A tiny new micro laser, which weighs only 43 grams and measures 36-by-39-by-20, making it able to be incorporated into mobile phones to give them an eye-safe laser measurement capability, has been developed by Measurement Devices Ltd (MDL), York.
Powered by a standard USB connector, the tiny Micro Laser Module (MLM), believed to be the smallest in the world, requires less than 70 mA to make hundreds-of-measurements-a-second of objects within a 120-meter radius. It’s being marketed to equipment manufacturers with hopes that they will develop the software and interface so the micro technology can be applied to different products.
MDL Founder and Chairman, Steve Ball, a former Yorkshire mines surveyor, says “20 years ago, it needed a box the size of a biscuit tin to accommodate the laser technology which could measure objects within 100 meters every few seconds.
“After that we developed new techniques and software to enable a laser the size of a cigarette packet to measure up to 500 meters, 50,000 times a second. This is where the technology is today and they are used in rock mapping, dynamic mobile mapping and aircraft altimetry.”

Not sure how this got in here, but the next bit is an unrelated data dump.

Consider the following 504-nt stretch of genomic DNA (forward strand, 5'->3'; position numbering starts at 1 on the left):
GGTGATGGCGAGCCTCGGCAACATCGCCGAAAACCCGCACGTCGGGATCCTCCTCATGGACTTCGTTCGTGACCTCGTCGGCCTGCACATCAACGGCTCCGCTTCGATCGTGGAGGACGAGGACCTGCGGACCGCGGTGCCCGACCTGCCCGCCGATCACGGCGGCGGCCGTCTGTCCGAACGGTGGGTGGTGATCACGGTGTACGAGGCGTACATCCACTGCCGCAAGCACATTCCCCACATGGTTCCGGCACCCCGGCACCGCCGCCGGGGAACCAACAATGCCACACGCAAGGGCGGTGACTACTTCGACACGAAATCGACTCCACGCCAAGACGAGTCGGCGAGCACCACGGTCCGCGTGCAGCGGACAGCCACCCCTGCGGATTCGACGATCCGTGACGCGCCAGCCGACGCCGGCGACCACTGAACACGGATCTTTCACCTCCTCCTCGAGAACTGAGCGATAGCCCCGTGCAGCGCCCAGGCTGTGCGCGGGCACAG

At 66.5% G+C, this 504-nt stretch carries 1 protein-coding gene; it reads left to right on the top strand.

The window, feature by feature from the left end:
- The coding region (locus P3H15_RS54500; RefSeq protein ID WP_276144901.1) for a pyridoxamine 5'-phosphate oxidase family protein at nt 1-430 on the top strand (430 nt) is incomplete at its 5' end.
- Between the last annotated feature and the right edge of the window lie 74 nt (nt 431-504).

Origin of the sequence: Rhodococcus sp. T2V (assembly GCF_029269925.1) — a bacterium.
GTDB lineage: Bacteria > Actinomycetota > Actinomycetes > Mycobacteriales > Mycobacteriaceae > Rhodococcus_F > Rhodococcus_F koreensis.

Ball says that after he gave the company’s technicians the challenge of making the technology smaller and able to run on less power, they developed the MLM.
He adds: “There are many potential applications for the MLM, with an obvious one being for them to be integrated into mobile phones, which have evolved technologically so they are so much more than their name suggests and now incorporate good-quality cameras.
“While mobile phone cameras are proportionally correct, the next stage would be to enable them to give users the ability to instantly calculate the size of an object and deliver the data on screen.
“The mobile phone industry has to continue adding new features to sell new models to people who already possess a mobile phone, and incorporating a micro laser such as ours could add an important new facility which would mean that people working in many industries, such as civil engineering, construction and surveying, would no longer need some types of hand-held laser technology as they would be able to use their mobile phone. We are still in the early stages but the potential is huge.”
MDL, which also has offices in Scotland, England, Canada, the USA and Australia, has two operating divisions: Sensors, which designs and manufactures generic time-of-flight laser distance meters, and Systems, which designs and manufactures laser-based positioning and 3D-scanning products.
More details are available at www.mdl-laser.com